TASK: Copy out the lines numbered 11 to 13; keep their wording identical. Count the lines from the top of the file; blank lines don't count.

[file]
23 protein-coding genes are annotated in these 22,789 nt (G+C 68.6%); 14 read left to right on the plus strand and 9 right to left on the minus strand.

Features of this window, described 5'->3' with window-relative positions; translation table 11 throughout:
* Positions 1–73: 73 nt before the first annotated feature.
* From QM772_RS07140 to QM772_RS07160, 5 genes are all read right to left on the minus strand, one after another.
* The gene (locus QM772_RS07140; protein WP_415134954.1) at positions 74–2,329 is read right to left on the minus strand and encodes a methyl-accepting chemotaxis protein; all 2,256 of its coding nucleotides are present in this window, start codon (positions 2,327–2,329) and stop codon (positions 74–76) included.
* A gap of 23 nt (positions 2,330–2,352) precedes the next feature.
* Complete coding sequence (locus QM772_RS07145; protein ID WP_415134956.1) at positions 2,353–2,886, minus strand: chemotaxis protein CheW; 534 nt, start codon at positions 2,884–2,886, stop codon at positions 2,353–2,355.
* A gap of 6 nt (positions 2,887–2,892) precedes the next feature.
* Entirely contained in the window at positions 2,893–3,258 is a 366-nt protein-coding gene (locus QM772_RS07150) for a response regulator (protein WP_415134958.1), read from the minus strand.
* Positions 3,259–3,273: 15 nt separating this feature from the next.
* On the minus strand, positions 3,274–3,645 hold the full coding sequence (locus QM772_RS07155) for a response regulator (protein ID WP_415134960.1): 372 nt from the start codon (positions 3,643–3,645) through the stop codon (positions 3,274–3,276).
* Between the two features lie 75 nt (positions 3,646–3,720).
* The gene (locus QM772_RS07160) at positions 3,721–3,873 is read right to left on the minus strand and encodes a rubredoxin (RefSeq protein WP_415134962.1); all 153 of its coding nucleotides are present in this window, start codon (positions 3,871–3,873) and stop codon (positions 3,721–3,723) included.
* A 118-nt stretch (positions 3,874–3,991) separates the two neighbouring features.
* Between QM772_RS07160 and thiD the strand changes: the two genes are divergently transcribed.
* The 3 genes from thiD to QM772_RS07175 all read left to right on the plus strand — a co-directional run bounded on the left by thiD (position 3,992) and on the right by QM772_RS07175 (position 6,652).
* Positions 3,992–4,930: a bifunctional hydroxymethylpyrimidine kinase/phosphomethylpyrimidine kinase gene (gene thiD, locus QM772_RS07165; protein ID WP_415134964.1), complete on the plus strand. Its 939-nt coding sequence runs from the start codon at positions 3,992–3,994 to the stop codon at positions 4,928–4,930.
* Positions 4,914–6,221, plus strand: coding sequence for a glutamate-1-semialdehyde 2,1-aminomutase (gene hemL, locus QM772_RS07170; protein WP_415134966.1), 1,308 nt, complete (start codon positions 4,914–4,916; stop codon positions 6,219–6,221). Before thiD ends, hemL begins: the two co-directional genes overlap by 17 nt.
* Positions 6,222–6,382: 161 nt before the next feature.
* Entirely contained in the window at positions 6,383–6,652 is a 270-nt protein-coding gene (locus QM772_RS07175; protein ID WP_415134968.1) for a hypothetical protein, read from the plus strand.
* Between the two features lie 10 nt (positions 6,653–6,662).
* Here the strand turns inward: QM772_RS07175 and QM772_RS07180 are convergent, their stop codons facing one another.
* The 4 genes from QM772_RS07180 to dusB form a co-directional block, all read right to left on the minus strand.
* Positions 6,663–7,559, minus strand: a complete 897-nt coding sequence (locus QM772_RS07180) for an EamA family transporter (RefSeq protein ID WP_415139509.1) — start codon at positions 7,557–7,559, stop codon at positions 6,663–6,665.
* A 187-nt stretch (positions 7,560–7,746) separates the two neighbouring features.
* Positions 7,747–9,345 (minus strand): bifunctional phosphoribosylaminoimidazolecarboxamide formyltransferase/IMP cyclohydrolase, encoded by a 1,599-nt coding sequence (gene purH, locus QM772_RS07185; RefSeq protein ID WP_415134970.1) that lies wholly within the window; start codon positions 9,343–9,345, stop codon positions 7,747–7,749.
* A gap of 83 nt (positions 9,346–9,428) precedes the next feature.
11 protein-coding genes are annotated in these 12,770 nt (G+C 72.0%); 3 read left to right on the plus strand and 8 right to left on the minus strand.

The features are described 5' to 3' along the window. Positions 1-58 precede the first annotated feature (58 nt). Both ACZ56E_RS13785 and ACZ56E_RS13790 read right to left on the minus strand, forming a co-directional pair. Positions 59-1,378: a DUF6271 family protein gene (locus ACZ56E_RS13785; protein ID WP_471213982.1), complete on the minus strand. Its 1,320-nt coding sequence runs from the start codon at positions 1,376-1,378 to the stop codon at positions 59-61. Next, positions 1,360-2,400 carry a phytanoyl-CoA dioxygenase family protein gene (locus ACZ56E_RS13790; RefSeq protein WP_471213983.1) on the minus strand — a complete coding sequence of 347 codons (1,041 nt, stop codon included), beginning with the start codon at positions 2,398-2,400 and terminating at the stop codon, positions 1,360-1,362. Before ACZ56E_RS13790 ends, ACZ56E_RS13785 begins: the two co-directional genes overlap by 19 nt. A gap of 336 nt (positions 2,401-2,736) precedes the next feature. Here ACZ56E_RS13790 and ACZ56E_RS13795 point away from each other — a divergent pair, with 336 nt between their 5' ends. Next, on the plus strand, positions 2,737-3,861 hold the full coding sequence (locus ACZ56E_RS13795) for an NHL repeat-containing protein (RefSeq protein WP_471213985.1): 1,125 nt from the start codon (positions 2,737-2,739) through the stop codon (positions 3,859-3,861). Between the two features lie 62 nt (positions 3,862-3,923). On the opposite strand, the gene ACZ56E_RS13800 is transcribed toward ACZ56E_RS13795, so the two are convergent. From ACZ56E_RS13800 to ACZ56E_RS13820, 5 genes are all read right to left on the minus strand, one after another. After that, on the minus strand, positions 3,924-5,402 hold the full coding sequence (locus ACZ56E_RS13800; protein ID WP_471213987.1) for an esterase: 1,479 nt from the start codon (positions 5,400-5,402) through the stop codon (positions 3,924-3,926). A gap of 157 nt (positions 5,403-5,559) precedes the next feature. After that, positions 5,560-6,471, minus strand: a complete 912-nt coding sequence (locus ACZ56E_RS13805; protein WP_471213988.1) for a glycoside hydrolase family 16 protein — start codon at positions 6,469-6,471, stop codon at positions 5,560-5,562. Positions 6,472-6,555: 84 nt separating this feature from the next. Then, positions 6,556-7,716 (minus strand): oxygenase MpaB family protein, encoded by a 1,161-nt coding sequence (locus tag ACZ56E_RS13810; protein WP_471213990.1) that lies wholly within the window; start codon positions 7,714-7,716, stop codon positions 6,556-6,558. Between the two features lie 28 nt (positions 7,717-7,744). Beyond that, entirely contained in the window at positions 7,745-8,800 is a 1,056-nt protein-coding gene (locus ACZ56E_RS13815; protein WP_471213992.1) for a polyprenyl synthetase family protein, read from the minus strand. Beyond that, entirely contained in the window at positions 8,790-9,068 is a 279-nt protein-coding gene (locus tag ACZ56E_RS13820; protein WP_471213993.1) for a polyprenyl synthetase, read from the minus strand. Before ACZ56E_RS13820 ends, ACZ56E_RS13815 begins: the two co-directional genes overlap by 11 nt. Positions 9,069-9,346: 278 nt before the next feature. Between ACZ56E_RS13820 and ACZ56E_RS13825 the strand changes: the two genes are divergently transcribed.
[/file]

* On the minus strand, positions 3,274–3,645 hold the full coding sequence (locus QM772_RS07155) for a response regulator (protein ID WP_415134960.1): 372 nt from the start codon (positions 3,643–3,645) through the stop codon (positions 3,274–3,276).
* Between the two features lie 75 nt (positions 3,646–3,720).
* The gene (locus QM772_RS07160) at positions 3,721–3,873 is read right to left on the minus strand and encodes a rubredoxin (RefSeq protein WP_415134962.1); all 153 of its coding nucleotides are present in this window, start codon (positions 3,871–3,873) and stop codon (positions 3,721–3,723) included.